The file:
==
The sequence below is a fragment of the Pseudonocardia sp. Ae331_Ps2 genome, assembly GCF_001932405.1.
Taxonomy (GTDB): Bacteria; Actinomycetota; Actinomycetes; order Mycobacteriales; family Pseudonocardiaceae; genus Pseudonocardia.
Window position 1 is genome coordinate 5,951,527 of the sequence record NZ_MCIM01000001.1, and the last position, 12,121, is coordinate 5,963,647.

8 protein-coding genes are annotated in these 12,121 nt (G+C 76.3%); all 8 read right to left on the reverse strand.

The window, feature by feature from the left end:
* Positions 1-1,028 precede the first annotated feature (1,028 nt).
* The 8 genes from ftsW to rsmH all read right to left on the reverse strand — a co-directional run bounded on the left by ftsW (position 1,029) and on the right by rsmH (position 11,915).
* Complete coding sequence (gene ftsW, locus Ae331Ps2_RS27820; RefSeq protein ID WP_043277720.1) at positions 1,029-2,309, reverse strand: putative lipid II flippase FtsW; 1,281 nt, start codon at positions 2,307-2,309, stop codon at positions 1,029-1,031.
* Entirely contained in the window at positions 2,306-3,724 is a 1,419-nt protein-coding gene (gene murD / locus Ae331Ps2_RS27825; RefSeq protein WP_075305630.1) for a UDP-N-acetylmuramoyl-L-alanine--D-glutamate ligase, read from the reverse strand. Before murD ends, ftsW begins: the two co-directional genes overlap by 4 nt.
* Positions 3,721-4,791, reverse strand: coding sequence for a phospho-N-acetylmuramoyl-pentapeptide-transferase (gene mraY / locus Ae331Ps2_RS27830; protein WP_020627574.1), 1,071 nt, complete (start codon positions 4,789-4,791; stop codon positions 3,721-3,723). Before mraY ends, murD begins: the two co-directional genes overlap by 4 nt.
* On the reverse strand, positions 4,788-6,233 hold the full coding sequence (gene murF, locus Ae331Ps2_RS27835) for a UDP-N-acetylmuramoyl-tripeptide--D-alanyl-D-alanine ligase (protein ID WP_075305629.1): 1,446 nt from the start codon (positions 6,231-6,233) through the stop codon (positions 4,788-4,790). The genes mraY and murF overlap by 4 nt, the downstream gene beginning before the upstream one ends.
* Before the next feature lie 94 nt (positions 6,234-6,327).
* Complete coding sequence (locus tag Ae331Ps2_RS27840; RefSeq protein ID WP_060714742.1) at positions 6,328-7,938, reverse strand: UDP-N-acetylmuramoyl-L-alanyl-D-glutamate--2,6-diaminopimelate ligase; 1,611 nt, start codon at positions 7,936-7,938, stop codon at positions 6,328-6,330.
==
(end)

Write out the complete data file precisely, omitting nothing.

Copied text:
The sequence below is a fragment of the Pseudonocardia sp. Ae331_Ps2 genome, assembly GCF_001932405.1.
Taxonomy (GTDB): Bacteria; Actinomycetota; Actinomycetes; order Mycobacteriales; family Pseudonocardiaceae; genus Pseudonocardia.
Window position 1 is genome coordinate 5,951,527 of the sequence record NZ_MCIM01000001.1, and the last position, 12,121, is coordinate 5,963,647.

8 protein-coding genes are annotated in these 12,121 nt (G+C 76.3%); all 8 read right to left on the reverse strand.

The window, feature by feature from the left end:
* Positions 1-1,028 precede the first annotated feature (1,028 nt).
* The 8 genes from ftsW to rsmH all read right to left on the reverse strand — a co-directional run bounded on the left by ftsW (position 1,029) and on the right by rsmH (position 11,915).
* Complete coding sequence (gene ftsW, locus Ae331Ps2_RS27820; RefSeq protein ID WP_043277720.1) at positions 1,029-2,309, reverse strand: putative lipid II flippase FtsW; 1,281 nt, start codon at positions 2,307-2,309, stop codon at positions 1,029-1,031.
* Entirely contained in the window at positions 2,306-3,724 is a 1,419-nt protein-coding gene (gene murD / locus Ae331Ps2_RS27825; RefSeq protein WP_075305630.1) for a UDP-N-acetylmuramoyl-L-alanine--D-glutamate ligase, read from the reverse strand. Before murD ends, ftsW begins: the two co-directional genes overlap by 4 nt.
* Positions 3,721-4,791, reverse strand: coding sequence for a phospho-N-acetylmuramoyl-pentapeptide-transferase (gene mraY / locus Ae331Ps2_RS27830; protein WP_020627574.1), 1,071 nt, complete (start codon positions 4,789-4,791; stop codon positions 3,721-3,723). Before mraY ends, murD begins: the two co-directional genes overlap by 4 nt.
* On the reverse strand, positions 4,788-6,233 hold the full coding sequence (gene murF, locus Ae331Ps2_RS27835) for a UDP-N-acetylmuramoyl-tripeptide--D-alanyl-D-alanine ligase (protein ID WP_075305629.1): 1,446 nt from the start codon (positions 6,231-6,233) through the stop codon (positions 4,788-4,790). The genes mraY and murF overlap by 4 nt, the downstream gene beginning before the upstream one ends.
* Before the next feature lie 94 nt (positions 6,234-6,327).
* Complete coding sequence (locus tag Ae331Ps2_RS27840; RefSeq protein ID WP_060714742.1) at positions 6,328-7,938, reverse strand: UDP-N-acetylmuramoyl-L-alanyl-D-glutamate--2,6-diaminopimelate ligase; 1,611 nt, start codon at positions 7,936-7,938, stop codon at positions 6,328-6,330.